And if you want another example of guts, consider that the Raptors fired Dwayne Casey, the reigning NBA coach of the year, and replaced him with rookie coach, Nick Nurse. Two key moves that were incredibly risky, took a lot of guts to pull off, but paid off incredibly in the end.

What does this mean for your brand?

As the saying goes when others zig, you zag. Look at your brand’s category. Consider the existing conventions and identify the ones that your brand is well positioned to break. For example, the traditional colours in the milk category were blue and white.

In Quebec, Natrel flipped these conventions on their head and introduced predominantly black milk cartons successfully jolting the category and injecting new life into the brand.

Ignore the experts (well, at least sometimes)

If you had told some of the top NBA talent scouts that the Raptors would get invaluable playoff contributions from Fred VanVleet they would have probably rolled their eyes at you if not straight out laughed. After all, Vanvleet was not even selected at the annual NBA talent draft.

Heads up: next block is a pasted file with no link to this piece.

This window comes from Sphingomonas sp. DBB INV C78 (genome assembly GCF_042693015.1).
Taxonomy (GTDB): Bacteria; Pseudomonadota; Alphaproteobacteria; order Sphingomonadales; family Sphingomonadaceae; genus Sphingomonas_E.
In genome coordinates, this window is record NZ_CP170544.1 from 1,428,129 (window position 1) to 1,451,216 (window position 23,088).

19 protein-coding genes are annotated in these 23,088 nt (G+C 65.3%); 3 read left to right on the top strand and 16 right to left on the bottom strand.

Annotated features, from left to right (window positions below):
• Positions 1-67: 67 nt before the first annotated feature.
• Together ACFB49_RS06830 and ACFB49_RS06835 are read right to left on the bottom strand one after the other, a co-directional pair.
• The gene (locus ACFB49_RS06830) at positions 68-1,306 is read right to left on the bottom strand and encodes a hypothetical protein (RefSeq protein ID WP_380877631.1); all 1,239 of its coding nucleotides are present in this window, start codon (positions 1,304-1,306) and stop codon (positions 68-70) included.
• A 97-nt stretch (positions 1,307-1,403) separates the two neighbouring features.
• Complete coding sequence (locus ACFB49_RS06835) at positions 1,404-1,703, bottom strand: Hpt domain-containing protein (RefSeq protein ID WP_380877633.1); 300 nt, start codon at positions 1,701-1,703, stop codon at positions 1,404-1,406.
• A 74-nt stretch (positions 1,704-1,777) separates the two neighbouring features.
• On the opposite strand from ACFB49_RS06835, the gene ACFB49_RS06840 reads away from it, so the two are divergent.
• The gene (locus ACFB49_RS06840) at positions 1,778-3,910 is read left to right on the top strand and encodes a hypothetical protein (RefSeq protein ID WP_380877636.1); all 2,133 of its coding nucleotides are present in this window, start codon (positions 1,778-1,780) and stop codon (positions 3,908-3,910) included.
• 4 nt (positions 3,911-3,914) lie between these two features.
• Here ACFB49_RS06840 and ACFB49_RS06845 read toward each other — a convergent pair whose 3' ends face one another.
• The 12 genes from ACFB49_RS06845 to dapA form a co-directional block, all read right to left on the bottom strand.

The Raptors trusted in Vanvleet and in their ability to nurture and grow talent. And without VanVleet’s shooting and defence, the Raptors-Warriors series may have needed a game 7 and you never know what can happen in a do-or-die game.

What does this mean for your brand?

Sometimes to make proper decisions with respect to your brand and sources of growth you need to separate the signal from the noise. That is, what information can you truly rely on, and what other information is taken out of context?